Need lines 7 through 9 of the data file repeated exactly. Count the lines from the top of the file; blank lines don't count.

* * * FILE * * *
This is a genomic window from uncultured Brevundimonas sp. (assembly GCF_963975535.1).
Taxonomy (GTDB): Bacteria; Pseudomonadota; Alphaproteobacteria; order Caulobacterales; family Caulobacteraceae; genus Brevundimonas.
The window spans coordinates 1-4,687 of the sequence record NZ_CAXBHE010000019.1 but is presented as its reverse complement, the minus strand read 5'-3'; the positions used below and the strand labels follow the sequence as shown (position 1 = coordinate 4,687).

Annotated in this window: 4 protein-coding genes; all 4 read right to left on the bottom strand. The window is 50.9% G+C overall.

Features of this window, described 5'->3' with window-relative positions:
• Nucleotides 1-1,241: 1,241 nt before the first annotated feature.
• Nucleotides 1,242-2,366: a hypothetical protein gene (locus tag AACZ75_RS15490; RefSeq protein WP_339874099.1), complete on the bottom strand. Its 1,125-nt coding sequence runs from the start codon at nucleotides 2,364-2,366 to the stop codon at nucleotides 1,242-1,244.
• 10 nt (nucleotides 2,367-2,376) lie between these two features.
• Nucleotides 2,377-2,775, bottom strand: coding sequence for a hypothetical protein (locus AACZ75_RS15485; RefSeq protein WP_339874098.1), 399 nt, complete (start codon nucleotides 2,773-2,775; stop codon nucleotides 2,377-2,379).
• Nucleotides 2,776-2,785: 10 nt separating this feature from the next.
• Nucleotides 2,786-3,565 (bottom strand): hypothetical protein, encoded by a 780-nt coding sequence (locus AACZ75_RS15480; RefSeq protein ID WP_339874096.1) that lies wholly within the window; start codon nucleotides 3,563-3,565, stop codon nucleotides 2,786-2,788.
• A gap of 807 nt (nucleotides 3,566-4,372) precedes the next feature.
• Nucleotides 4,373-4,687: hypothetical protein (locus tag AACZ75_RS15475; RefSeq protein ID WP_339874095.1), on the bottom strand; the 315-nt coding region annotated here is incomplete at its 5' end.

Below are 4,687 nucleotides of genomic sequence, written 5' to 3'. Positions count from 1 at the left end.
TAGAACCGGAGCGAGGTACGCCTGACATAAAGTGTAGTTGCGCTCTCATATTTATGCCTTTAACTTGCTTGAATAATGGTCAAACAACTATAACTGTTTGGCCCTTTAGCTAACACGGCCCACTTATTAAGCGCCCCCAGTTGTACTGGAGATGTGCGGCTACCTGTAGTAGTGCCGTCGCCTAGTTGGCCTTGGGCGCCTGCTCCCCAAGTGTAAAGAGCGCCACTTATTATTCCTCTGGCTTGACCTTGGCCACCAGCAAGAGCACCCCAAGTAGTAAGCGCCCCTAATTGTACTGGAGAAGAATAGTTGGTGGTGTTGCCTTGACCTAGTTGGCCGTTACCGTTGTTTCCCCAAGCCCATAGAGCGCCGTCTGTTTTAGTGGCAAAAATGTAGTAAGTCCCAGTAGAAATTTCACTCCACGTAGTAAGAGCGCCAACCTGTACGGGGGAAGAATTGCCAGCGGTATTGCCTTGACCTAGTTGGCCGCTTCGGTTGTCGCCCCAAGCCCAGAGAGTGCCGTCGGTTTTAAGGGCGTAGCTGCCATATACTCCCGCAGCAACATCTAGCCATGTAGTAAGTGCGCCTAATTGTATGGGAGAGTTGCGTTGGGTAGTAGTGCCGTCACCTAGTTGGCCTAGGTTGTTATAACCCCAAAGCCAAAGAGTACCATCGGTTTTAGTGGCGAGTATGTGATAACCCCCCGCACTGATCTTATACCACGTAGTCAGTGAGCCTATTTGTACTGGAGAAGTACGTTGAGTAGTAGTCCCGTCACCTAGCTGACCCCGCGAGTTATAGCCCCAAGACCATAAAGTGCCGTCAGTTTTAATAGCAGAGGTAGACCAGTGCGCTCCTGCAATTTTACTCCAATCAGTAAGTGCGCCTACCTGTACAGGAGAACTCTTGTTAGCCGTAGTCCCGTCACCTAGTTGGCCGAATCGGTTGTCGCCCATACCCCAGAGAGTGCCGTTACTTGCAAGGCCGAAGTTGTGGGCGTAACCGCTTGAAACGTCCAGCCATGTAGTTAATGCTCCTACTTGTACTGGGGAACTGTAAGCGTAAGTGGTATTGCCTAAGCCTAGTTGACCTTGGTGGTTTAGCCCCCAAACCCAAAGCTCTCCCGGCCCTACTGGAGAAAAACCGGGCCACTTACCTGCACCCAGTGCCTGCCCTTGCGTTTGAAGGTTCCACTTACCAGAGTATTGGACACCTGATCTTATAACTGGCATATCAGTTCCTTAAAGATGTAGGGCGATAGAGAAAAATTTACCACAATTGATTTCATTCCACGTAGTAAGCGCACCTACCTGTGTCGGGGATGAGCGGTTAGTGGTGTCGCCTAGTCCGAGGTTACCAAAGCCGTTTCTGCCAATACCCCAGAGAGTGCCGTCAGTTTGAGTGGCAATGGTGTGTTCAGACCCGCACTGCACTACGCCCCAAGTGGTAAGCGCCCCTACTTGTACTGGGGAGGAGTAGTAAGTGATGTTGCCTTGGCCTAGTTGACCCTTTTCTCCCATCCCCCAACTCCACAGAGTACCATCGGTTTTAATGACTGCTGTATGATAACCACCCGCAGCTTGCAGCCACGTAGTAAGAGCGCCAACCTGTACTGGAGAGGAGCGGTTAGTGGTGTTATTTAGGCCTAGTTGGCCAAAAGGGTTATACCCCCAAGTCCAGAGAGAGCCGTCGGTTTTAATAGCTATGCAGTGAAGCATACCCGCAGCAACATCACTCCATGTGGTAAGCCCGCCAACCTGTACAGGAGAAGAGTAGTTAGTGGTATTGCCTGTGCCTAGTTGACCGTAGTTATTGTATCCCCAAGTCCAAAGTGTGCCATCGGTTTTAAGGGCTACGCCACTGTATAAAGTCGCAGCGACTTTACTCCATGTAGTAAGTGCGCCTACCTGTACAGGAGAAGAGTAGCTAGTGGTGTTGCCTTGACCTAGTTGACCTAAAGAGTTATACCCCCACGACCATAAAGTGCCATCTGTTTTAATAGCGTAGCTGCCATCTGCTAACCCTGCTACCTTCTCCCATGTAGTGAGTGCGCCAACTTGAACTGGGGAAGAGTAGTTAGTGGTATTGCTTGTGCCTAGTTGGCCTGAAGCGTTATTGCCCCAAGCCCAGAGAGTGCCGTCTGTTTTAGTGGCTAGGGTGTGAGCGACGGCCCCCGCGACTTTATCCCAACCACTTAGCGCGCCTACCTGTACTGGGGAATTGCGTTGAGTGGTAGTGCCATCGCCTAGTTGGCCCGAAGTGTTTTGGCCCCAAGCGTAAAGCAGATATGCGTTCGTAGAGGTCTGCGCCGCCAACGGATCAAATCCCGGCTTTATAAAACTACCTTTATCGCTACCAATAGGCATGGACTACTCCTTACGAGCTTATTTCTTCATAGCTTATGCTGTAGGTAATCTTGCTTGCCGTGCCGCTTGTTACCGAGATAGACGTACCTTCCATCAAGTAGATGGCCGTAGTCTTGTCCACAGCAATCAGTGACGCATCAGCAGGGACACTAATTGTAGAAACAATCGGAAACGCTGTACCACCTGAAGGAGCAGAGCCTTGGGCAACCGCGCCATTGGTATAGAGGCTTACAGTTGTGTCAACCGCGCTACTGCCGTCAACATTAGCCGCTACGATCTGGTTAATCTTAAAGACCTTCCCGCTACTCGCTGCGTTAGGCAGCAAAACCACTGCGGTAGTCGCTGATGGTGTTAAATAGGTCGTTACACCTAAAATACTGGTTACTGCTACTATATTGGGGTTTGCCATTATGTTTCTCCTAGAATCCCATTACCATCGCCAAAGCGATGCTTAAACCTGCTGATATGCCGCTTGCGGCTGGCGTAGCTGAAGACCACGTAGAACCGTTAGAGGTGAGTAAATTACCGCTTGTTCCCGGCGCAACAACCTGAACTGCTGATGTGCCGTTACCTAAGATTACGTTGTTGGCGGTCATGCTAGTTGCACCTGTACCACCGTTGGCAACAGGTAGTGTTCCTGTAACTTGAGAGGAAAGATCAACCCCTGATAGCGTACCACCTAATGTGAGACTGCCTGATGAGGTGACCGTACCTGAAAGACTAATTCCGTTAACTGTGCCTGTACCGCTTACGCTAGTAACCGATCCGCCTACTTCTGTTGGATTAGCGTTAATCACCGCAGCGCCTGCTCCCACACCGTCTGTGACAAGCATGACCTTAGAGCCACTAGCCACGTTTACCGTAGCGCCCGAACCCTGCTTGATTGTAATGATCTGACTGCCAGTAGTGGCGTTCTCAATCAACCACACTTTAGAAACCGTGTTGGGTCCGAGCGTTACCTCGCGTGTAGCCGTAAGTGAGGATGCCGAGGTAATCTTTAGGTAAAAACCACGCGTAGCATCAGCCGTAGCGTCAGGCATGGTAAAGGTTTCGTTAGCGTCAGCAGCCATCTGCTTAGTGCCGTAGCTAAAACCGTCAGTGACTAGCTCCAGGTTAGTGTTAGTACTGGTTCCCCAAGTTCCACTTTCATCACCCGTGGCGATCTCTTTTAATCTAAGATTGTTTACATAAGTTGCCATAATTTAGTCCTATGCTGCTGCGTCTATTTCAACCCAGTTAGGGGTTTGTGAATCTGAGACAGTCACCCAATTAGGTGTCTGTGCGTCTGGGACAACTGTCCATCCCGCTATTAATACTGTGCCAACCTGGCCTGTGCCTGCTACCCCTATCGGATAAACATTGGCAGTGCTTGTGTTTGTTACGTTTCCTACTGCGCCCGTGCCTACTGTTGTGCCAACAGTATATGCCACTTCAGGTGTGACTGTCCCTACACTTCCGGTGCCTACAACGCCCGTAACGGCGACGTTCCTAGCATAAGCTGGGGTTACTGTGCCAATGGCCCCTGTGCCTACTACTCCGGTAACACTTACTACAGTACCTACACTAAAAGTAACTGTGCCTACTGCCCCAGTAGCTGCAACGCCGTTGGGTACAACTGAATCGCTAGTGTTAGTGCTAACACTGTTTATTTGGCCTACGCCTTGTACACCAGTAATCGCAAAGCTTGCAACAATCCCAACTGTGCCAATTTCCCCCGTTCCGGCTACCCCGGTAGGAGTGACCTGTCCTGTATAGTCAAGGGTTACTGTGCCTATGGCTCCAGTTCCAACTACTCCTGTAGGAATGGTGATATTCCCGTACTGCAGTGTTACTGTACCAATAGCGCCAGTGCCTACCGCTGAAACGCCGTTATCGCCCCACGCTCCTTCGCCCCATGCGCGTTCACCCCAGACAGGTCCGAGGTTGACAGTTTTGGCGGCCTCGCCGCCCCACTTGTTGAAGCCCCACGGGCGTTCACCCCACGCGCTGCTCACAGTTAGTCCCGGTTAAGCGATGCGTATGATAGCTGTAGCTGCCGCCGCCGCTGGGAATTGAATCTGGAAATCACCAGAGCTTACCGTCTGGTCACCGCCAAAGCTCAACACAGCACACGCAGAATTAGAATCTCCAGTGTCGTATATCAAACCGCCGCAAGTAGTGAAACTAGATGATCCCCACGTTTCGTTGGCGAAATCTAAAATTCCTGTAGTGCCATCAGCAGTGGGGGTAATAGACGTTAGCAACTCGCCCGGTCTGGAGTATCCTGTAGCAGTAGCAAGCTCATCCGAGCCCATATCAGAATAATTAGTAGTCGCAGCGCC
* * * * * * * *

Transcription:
• Nucleotides 1,242-2,366: a hypothetical protein gene (locus tag AACZ75_RS15490; RefSeq protein WP_339874099.1), complete on the bottom strand. Its 1,125-nt coding sequence runs from the start codon at nucleotides 2,364-2,366 to the stop codon at nucleotides 1,242-1,244.
• 10 nt (nucleotides 2,367-2,376) lie between these two features.
• Nucleotides 2,377-2,775, bottom strand: coding sequence for a hypothetical protein (locus AACZ75_RS15485; RefSeq protein WP_339874098.1), 399 nt, complete (start codon nucleotides 2,773-2,775; stop codon nucleotides 2,377-2,379).